Until compassion develops, we understand other people's suffering on a numeric scale.  Here's an example:
Pity: This feeling happens when observed suffering is greater than the observer's depth.  For example, someone who is quite shallow (say they have a depth of five) will have no way to sympathize with someone experiencing a 200 loss.  Instead they will feel distant and different from the sufferer who in turn feels isolated and pathetic in their presence. 
Empathy: As depth increases someone may experience empathy instead of pity. Empathy allows us to remember an equivalent amount of suffering inside ourselves.   If an empathetic person sees someone suffering at say 100 (a broken heart)  they remember what 100 feels like to them and use this to resonate with the sufferer.  An empathetic person who sees someone suffering at one often decides that one is not worth suffering over and may say something like "get over it."  
Compassion: But compassion is a ratio, based on capacity.  A compassionate person looks at the sufferer and resonates with how filled with pain they are.  So when a great soul (with a depth of 100,000) feels compassion for the distressed prom queen (with a depth of 5), they don't experience 1 out a possible 100,000 - what they feel is 20%.  They have no problem sitting on the bench in the bathroom with their arm around her as she sobs.  The compassionate person does not remember a 20,000 pain, they experience it anew.  This works to further deepen them in a way that empathy does not.  Which is to say,  the more compassionate a person is, the more they suffer for others but the less they suffer from what happens to themselves.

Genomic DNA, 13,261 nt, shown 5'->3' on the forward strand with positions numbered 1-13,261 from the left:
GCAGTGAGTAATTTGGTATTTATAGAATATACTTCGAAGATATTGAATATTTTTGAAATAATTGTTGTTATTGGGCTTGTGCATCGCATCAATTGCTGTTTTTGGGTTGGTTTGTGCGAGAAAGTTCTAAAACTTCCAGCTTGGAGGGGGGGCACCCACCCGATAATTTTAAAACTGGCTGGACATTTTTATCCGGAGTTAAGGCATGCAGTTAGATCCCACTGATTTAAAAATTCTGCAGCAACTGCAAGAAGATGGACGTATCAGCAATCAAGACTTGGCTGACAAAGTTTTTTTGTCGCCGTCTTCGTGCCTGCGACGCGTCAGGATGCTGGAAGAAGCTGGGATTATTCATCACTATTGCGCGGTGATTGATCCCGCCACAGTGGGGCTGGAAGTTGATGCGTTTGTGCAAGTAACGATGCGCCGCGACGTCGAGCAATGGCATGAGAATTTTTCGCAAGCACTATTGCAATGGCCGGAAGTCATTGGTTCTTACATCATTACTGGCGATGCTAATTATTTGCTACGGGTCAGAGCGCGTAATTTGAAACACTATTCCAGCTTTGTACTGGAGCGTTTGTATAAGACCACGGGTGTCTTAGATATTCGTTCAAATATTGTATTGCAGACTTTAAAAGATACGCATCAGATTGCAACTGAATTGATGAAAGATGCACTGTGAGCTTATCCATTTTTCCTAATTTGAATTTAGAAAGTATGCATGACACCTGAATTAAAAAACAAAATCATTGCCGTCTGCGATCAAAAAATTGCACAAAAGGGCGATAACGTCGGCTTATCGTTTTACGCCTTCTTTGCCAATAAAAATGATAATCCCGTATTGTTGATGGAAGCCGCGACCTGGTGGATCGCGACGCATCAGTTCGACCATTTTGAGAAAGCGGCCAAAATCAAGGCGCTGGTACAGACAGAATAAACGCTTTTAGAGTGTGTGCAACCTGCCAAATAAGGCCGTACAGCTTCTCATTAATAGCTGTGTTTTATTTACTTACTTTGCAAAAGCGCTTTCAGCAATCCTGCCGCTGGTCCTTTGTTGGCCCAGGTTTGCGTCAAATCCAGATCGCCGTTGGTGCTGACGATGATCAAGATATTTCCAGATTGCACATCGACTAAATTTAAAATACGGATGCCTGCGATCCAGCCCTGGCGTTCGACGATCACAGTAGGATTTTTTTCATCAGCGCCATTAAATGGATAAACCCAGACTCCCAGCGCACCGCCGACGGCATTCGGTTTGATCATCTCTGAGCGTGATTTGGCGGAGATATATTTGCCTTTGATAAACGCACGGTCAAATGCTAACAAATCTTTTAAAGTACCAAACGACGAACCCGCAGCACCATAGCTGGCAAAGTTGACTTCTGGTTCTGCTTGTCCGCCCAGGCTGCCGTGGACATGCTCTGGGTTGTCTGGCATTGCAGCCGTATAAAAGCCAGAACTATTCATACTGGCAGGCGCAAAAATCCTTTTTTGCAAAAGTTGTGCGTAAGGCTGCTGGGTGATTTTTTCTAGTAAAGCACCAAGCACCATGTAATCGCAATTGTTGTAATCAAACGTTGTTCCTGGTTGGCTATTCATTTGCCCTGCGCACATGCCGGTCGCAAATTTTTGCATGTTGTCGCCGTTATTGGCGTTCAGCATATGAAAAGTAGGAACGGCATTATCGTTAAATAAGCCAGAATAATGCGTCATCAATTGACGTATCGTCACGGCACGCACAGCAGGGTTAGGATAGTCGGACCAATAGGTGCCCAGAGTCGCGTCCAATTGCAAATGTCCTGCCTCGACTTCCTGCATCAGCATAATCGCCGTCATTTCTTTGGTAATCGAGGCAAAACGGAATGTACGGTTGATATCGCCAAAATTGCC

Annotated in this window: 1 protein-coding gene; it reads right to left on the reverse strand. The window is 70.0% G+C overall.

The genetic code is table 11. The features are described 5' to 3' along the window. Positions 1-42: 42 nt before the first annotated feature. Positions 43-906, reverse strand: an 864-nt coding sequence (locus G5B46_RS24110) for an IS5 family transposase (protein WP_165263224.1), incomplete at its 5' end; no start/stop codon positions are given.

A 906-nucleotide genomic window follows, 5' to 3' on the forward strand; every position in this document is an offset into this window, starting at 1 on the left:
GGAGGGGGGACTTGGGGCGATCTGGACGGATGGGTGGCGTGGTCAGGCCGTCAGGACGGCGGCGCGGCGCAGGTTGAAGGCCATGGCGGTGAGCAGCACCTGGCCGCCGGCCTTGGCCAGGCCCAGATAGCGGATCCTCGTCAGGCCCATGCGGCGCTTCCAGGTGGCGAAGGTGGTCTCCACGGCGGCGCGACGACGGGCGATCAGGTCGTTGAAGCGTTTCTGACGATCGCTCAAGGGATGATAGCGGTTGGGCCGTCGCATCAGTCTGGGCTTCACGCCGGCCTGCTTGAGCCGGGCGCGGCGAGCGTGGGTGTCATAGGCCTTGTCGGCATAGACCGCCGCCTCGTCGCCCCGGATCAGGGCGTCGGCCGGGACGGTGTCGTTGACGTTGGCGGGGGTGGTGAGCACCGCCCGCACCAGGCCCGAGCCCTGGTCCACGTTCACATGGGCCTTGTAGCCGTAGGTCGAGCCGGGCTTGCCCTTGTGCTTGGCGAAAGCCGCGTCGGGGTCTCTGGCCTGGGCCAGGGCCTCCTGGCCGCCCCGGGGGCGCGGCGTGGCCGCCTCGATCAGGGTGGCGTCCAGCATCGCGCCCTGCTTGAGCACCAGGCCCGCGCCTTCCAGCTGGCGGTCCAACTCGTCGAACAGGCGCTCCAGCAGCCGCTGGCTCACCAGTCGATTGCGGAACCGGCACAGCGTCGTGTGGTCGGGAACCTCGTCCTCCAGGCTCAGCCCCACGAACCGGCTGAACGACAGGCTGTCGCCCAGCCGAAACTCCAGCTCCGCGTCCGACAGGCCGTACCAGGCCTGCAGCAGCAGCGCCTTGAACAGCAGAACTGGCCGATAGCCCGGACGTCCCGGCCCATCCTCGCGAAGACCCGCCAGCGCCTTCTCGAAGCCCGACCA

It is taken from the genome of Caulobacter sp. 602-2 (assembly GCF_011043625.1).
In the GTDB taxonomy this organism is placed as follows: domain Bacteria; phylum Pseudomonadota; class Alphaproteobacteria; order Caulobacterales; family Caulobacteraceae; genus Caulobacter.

Now I'm not saying go around and be a Positive Patty (Lol, the distant cousin of Negative Nancy), but the next time someone opens themselves up to expresses a sucky situation show them compassion instead of judgement. I know, I know, it's going to feel weird at first, especially if the person is a stranger or someone you don't like. But think about it like this: What if that person had no one else to turn to and it just so happens you can provide them with  the proper guidance they're searching for. Who knows you two could become friends, or even better, they could show you some compassion down the road. All I'm saying is that in the WORST case scenario you're going to walk away with an amazing feeling in your heart because you helped build someone up instead of tearing them down.  It's going to take some time to learn this skill, but once you learn it you'll never forget it. And from now on its going to help bring a smile to to someone's face because they found something special, someone who truly cares and that "someone" just so happens to be you!

xx B.Stylish